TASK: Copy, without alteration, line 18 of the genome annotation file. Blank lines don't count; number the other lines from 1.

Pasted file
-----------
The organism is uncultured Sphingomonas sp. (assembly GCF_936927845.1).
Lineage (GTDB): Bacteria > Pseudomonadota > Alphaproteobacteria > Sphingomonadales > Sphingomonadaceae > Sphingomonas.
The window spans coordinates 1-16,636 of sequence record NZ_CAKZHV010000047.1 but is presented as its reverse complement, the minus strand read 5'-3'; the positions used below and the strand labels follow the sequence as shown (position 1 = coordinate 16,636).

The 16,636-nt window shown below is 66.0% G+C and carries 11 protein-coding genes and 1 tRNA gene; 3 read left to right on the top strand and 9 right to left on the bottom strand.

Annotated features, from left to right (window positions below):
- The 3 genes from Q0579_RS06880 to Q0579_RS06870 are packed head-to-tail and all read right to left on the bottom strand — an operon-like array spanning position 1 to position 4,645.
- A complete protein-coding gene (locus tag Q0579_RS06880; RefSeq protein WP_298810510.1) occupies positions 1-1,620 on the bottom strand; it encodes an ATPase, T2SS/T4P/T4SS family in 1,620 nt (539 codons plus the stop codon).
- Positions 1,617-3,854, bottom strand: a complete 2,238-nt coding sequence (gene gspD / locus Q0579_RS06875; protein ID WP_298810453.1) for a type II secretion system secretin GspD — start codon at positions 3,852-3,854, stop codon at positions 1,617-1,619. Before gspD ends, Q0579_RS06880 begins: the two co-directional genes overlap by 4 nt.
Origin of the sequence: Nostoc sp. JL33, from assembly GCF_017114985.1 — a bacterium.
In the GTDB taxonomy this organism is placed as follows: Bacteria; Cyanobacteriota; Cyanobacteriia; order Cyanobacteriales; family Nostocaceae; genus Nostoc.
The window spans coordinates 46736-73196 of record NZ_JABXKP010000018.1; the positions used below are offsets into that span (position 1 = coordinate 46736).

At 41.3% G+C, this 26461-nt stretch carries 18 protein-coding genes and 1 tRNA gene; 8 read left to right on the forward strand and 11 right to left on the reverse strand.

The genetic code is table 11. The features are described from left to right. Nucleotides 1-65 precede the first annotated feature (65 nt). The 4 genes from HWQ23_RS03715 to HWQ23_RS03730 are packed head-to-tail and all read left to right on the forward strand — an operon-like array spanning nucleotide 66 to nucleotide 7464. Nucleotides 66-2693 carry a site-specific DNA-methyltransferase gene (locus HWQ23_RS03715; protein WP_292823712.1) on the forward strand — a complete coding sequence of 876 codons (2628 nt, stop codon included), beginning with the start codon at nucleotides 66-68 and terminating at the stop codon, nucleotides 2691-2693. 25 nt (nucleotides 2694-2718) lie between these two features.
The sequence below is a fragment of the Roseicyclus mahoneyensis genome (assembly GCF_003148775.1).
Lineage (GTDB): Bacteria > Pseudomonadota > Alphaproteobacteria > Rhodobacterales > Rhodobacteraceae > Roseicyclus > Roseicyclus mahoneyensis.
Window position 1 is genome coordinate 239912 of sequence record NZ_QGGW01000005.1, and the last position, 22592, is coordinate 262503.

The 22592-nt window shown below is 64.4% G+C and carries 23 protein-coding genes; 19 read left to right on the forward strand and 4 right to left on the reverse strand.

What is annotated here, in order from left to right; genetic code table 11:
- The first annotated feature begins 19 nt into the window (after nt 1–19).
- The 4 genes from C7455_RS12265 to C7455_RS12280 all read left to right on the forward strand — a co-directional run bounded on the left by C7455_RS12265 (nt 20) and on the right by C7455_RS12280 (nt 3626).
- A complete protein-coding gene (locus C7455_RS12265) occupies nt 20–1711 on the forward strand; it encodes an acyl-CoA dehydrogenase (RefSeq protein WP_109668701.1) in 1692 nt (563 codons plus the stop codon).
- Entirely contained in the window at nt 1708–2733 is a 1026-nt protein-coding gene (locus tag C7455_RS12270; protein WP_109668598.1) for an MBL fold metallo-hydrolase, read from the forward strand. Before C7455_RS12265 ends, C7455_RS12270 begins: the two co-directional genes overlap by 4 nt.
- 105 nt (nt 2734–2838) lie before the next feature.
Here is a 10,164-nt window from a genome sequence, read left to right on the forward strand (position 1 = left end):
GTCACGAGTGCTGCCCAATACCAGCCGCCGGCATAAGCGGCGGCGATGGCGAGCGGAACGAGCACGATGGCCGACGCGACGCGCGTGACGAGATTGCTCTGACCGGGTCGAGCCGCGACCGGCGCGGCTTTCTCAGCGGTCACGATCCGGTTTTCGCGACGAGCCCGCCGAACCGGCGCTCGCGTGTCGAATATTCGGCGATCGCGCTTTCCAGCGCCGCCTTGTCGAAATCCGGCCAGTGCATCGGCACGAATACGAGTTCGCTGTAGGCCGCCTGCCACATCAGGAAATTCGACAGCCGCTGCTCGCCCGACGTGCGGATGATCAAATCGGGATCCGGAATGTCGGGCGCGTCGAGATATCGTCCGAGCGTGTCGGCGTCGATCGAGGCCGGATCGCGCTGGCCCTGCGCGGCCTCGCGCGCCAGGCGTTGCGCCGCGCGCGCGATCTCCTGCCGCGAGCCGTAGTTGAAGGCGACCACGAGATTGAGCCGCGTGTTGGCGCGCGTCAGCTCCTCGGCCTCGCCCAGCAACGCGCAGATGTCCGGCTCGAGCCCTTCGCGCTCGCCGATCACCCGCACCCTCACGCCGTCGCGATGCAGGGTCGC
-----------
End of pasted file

What is annotated here, in order from left to right; genetic code table 11: